Thanks to 4-H’ers, lunch is served... on compostable trays!

4-H members are helping the environment with a change coming to their school cafeteria. They are calling to add compostable trays to the lunch line in place of Styrofoam.

Lunch is served at Dickson County High School-- pizza, broccoli, and fruit. But often we pay little attention to what the food is served on. In this case, Styrofoam trays that are not what you would call environmentally friendly.

Things from styrofoam typically are used once, and then take forever to be done.

A student at the high school, Sophie Perrigin, states, “Now that we’re on the Styrofoam trays, we’re like this is so terrible for the environment, and nowadays, especially with COVID, other restaurants and stuff, they use the reusable stuff.”

A shout out to the inventors of the Styrofoam products. They are built to last. Roughly 500 years, maybe longer. Dickson County High school goes through about 78,000 of these every year

Senior Hayden Reynolds found a bunch of these Styrofoam trays one day by the cafeteria dumpster.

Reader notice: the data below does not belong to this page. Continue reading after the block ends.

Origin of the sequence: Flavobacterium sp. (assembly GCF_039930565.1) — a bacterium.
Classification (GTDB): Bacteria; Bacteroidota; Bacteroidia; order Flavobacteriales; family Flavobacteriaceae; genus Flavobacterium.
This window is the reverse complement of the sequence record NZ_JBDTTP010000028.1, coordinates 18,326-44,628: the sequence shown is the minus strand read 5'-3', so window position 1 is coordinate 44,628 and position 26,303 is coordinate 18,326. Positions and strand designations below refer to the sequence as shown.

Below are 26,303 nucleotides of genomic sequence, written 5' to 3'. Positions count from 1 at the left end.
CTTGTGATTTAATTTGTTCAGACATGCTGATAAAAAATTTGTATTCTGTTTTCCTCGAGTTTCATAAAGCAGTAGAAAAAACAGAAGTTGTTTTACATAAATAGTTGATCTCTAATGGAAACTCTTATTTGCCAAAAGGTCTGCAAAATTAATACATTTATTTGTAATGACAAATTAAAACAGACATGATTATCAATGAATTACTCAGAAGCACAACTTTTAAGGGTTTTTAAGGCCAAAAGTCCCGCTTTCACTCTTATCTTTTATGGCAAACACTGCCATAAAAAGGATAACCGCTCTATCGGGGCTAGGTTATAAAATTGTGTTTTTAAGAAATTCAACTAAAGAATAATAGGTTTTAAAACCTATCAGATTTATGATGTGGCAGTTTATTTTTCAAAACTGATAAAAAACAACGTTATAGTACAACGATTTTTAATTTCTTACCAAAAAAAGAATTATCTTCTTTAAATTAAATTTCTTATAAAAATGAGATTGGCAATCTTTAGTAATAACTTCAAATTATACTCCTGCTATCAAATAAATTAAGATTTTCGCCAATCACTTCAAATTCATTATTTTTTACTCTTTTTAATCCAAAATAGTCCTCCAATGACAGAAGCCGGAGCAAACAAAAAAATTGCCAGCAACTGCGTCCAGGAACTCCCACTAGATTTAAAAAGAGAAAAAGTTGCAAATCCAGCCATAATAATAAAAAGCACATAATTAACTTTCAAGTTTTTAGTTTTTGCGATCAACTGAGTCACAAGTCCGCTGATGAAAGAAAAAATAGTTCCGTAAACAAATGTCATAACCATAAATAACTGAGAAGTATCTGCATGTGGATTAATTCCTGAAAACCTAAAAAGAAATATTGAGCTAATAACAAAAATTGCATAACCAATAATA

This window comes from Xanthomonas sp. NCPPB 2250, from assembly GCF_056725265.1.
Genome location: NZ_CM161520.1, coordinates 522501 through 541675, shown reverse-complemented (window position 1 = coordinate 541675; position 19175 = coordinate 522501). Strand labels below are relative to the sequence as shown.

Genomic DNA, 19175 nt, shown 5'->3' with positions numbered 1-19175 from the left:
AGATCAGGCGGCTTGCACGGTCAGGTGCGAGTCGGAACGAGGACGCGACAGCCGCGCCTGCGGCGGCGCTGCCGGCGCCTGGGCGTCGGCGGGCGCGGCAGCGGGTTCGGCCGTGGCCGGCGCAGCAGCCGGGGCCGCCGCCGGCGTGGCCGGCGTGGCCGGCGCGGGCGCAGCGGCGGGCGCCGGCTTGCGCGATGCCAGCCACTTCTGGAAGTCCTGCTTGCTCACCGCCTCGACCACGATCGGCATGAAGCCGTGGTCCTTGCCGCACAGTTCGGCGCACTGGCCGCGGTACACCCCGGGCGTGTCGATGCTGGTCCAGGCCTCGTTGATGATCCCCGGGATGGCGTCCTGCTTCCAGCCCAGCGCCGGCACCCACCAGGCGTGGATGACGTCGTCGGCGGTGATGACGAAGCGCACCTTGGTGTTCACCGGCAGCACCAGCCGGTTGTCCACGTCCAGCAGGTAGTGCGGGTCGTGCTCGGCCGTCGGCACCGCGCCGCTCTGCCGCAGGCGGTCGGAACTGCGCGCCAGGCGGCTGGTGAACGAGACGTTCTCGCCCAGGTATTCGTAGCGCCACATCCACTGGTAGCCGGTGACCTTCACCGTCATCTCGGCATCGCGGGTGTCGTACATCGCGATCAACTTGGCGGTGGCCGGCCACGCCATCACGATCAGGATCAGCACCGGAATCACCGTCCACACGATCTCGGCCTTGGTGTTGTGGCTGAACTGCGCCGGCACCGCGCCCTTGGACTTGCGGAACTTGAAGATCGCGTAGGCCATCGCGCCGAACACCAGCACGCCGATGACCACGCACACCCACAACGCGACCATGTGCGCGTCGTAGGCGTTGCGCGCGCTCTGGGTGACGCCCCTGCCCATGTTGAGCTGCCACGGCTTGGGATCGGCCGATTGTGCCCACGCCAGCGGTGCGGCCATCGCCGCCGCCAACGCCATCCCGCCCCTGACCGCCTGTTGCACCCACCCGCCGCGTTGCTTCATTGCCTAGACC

According to Reynolds, “There were possibly 100 bags. They weren’t inside the dumpster. They were just on the ground, and they were full of these polyurethane trays. There’s got to be a better way to do this. Not only does it look bad or is bad, it smells bad.”

Hayden and other students are part of an effort to replace Styrofoam with compostable trays.

The project is with Youth Leadership Dickson County-- a 4-H program about service opportunities for high school students, and a partnership with UT Extension and the school system.

“These opportunities focus on civic engagement, leadership, community service, and really allowing youth to grow and have those leadership skills that they’ll then take to the workforce as they prepare to transition into adulthood,” UT Extension’s Hunter Isbell states.

“I think it’s important because it builds leadership skills, and we’re making a difference in our community, and that’s really helpful,” student Caroline Choate explains.

Compostable trays make a lot of sense, for the planet, and a way to get young people involved-- a message teacher Valerie Littleton sends to her students.

“I want these kids to learn that they can make a change, and they can make it in a positive way, and I think that’s probably right now really more important than it has been in a while,” she states.

Along with new trays here, comes a fresh belief. As a young person, you can impact the world around you. It can start in the school cafeteria and go from there.